According to Mills, the international support and interest in the massive effort has grown with each trip. Gov. Ricardo Rosselló and First Lady Beatriz Rosselló of Puerto Rico will visit Emancipet’s surgical unit on the first day of surgery, along with international media, and representatives from major charities including Clinton Global Initiative, PetSmart Charities, Greater Good and others.
Emancipet and its staff are uniquely experienced in hurricane recovery. Its Houston clinic undertook an extraordinary effort following Hurricane Harvey, providing three months of free veterinary care to about 6,000 pets impacted by the crisis and its aftermath.
Emancipet CEO Amy Mills also has on-the-ground experience with helping people and animals after a crisis. As a volunteer, Mills had a life-changing experience following the 2011 tornado in Joplin, Missouri, where she helped families reunite families with pets lost during the storm.
In addition to spaying, neutering, and vaccinating up to 20,000 animals, the Spayathon initiative has a second important goal, which is to build more capacity for free and low-cost spay/neuter in Puerto Rico after the conclusion of the project. The HSUS, through a partnership with the ASPCA Spay/Neuter Alliance, is offering high-quality, high-volume spay/neuter training for Puerto Rico veterinarians to increase the number of veterinarians on the island who can safely provide these services.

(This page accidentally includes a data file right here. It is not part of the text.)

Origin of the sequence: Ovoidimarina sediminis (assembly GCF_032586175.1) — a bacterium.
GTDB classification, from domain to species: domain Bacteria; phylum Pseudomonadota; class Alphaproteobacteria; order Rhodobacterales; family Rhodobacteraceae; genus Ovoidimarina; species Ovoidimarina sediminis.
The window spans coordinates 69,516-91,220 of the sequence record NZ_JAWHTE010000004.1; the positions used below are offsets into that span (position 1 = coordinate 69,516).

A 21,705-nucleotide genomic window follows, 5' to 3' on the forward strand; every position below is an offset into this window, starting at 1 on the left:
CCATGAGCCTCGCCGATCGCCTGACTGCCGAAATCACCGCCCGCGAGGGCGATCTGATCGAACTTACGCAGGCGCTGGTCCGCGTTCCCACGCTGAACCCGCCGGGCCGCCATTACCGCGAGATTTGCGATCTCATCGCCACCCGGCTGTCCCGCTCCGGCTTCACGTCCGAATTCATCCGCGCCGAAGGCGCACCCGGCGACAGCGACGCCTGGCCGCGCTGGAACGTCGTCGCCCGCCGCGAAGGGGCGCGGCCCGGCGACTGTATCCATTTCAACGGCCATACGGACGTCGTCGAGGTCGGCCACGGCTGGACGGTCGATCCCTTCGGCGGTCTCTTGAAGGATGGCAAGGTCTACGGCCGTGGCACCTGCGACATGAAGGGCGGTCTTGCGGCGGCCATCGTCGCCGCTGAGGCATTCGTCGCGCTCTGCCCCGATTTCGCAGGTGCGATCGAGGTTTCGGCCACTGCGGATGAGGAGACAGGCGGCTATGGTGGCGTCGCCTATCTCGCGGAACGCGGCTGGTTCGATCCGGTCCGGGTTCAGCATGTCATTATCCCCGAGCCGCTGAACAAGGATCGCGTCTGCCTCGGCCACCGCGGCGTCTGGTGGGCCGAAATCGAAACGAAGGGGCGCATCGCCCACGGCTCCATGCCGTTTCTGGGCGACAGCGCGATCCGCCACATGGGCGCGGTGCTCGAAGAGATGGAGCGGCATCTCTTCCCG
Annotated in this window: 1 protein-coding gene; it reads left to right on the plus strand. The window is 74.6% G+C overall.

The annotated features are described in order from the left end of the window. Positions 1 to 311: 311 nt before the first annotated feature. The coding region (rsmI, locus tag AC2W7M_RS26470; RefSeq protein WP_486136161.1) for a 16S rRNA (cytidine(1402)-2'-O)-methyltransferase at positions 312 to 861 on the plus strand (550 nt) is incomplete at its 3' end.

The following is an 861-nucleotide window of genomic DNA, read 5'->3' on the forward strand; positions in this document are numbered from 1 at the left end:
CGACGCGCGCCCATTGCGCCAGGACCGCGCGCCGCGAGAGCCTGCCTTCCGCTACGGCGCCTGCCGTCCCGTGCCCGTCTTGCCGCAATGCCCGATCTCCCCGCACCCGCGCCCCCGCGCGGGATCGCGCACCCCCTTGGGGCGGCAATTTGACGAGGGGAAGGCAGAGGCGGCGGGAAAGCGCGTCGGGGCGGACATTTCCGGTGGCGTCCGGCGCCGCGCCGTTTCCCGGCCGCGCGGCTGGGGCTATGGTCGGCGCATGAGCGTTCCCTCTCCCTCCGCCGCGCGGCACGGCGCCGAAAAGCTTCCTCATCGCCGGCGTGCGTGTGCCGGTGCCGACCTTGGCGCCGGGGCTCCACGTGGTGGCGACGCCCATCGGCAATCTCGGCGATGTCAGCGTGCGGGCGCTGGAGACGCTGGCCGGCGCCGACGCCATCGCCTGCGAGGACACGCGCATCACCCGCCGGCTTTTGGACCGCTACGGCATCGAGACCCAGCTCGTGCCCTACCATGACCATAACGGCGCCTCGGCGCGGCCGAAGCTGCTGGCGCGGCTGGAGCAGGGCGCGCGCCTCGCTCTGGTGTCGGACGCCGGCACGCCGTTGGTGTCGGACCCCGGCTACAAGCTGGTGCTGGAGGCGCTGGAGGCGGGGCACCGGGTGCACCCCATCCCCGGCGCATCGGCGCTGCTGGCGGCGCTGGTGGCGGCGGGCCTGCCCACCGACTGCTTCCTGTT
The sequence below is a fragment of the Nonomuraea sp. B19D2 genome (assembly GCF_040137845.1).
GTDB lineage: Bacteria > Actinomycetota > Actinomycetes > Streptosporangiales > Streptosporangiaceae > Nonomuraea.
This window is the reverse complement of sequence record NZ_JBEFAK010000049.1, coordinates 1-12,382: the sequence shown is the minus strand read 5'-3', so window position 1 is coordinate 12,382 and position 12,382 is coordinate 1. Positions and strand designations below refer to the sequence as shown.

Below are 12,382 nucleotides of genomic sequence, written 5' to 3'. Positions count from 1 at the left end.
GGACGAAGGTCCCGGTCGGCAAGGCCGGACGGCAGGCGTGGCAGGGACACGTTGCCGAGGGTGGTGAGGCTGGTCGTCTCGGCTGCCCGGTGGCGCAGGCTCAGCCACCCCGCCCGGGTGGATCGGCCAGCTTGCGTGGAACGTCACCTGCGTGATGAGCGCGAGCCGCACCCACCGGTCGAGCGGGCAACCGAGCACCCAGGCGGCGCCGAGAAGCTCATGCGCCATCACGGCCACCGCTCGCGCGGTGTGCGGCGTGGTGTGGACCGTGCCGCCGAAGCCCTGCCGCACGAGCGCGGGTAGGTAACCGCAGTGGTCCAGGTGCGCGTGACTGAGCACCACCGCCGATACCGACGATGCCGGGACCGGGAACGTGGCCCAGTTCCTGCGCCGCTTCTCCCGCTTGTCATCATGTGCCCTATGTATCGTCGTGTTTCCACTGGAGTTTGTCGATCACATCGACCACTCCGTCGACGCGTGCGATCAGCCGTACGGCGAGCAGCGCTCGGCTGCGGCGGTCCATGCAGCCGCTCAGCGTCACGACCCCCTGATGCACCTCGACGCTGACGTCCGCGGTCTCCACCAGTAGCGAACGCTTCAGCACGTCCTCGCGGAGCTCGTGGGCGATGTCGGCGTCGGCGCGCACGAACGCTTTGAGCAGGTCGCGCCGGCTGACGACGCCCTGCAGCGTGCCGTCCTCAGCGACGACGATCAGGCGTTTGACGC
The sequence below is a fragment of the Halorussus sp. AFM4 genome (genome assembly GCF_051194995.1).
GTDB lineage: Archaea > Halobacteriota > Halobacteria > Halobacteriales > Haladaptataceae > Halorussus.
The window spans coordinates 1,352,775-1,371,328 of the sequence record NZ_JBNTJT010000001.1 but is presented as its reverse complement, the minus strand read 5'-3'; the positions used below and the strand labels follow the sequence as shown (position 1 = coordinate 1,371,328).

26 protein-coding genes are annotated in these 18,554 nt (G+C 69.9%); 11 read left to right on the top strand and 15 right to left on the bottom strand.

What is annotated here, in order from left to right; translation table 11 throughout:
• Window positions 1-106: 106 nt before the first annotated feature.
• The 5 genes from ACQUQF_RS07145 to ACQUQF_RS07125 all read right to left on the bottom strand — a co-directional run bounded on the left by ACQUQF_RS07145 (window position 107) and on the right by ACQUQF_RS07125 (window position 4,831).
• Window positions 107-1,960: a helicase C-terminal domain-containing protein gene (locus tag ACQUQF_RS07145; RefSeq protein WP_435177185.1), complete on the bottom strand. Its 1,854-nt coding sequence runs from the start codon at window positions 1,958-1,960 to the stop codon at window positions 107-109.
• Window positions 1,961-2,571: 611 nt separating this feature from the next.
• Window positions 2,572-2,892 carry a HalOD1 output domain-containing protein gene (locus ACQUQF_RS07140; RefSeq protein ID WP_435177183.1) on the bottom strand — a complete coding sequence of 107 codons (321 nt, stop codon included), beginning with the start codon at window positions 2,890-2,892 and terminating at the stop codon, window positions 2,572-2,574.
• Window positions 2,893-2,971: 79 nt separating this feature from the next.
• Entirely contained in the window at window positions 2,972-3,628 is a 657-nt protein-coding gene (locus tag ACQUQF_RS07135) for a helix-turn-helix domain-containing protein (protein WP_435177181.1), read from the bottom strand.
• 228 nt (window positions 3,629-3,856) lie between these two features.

At the conclusion of the 18-month project, all the surgical partners, including Emancipet, will donate their surgical equipment and supplies to local veterinarians, to help further the animal welfare efforts in Puerto Rico.
“This initiative is a remarkable example of what can happen when government agencies, nonprofits and veterinary medical professionals come together for one cause,” said Kitty Block, acting president and CEO of the HSUS. “This collaboration will make a difference and improve the welfare of Puerto Rico’s animals.”